New York Settles with Hospitals Over Drug Flushing

The issue of <"">pharmaceuticals in America’s water supplies has been making news in recent months and has been discussed on a variety of occasions on this blog. Now, New York Attorney General Andrew Cuomo just said that a settlement has been reached between five health care facilities known to have flushed “pharmaceutical waste” into watersheds in the state, reported the Associated Press (AP).

The Croton, Catskill, and Delaware watersheds comprise some 2,000 square miles, said the AP, noting that the watersheds drain into reservoirs and lakes that supply drinking water to New York City—eight million people—and residents in other counties in northern New York State. The practice affects about half the residents in NY State—some 19.4 million—pointed out the AP.

The agreement announced by Cuomo involved two hospitals and three nursing homes that tossed “painkillers, antibiotics, antidepressants, hormones, and other pharmaceuticals” down toilets and sinks, said the AP. The drugs made their way into the watershed, thus endangering millions of residents’ drinking water, added the AP.

The five facilities involved in the agreement will give medications requiring disposal to waste management facilities, said Cuomo, according to the AP. Putnam Nursing and Rehabilitation Center, O’Connor Hospital, Countryside Care Center, Margaretville Memorial Hospital, and Mountainside Residential Care Center were the five facilities involved in the settlement, said the AP. Each location was fined from $3,500 and $12,000 for its violations; 10 other facilities are being probed, added the AP.

The U.S. Food and Drug Administration (FDA) recently reorganized its waste drugs listing for those medications that should be disposed by flushing in the toilet and is planning a program in which consumers can return unused medications, said the AP previously. Also, the National Toxicology Program is researching the impact of medications at “low environmental levels” on human health, explained the AP.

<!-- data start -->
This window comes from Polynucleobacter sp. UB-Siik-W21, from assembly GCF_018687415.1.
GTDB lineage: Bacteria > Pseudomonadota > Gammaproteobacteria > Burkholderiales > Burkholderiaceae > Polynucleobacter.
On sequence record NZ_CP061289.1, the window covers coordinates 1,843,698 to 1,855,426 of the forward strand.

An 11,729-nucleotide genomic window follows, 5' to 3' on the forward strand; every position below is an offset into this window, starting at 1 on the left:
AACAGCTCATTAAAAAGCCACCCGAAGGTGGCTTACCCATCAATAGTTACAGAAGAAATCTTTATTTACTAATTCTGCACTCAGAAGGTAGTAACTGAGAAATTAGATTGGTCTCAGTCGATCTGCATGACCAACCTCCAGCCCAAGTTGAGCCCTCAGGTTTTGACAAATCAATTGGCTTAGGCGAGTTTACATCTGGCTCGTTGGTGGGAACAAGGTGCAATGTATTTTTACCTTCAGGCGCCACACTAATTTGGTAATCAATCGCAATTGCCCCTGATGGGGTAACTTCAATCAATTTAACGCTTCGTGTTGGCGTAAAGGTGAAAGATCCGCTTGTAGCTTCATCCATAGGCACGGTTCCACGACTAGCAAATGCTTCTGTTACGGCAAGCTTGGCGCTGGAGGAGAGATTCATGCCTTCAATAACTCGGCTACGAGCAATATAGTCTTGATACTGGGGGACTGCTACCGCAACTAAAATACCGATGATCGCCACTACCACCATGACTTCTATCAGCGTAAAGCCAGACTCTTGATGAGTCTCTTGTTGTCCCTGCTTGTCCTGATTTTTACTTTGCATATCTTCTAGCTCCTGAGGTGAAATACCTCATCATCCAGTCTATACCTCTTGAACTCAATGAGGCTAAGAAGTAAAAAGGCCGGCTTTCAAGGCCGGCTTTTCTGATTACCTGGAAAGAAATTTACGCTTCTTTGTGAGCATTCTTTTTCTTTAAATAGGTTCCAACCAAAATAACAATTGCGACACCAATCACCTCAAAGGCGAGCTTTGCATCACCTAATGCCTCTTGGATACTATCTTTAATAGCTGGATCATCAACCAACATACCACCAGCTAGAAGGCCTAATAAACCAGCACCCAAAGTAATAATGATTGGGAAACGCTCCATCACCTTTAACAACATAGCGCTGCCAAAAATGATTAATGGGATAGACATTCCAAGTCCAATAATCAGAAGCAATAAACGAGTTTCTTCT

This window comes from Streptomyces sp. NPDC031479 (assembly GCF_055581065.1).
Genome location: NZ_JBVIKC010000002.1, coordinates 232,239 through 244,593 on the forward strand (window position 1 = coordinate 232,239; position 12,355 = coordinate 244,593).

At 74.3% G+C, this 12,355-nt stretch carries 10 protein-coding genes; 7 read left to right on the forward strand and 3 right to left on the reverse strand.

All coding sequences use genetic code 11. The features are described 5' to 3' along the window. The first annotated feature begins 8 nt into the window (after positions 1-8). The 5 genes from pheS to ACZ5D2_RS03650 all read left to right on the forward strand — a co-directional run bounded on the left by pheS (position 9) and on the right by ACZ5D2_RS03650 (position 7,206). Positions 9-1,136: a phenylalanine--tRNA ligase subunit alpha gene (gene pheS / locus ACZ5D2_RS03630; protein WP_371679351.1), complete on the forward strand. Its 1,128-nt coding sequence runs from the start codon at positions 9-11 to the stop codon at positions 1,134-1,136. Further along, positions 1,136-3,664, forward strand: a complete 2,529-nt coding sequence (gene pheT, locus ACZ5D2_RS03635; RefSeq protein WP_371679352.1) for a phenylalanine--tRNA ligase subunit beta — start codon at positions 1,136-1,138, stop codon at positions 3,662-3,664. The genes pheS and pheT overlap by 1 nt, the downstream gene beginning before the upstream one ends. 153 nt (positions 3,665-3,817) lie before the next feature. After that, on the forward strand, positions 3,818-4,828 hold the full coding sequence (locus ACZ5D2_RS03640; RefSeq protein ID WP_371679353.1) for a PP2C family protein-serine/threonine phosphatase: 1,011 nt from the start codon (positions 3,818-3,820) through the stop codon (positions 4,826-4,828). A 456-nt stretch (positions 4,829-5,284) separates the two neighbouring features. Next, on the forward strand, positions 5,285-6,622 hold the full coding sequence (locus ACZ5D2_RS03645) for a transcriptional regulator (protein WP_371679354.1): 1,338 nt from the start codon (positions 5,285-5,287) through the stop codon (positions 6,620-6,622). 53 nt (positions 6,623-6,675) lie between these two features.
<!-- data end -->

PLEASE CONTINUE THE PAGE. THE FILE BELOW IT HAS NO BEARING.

Most drug residues end up in municipal water supplies through normal bodily functions; however, some end up there because people often dispose of unused medications by flushing them down the toilet. According to a previous article on, most government organizations now recommend that consumers dispose of old medications in the trash, rather than the toilet. In 2007, the Office of National Drug Control Policy, the EPA, and the Department of Health and Human Services issued the first set of federal guidelines for proper disposal of prescription drugs. According to, these guidelines recommend taking unused medications out of their original packaging, mixing them with other items in the trash that are “undesirable” (for instance, used cat litter), placing the concoction in a zip loc bag, and throwing it in the trash.

Cuomo’s investigation is believed to have been spurred by earlier AP. Said the AP, the attorney general announced that dumping of medications into New York’s drinking water poses “an emerging threat,” and that the EPA has revealed medications as “contaminants of emerging concern,” quoted the AP

The AP previously reported that experts worry about the aggregate damage these drugs—even in small doses—could do to the human body over time and on a daily basis, especially given that there exist sensitive groups such as children, the elderly, and pregnant women and that the accumulation could have impacts on the medications that various populations take.

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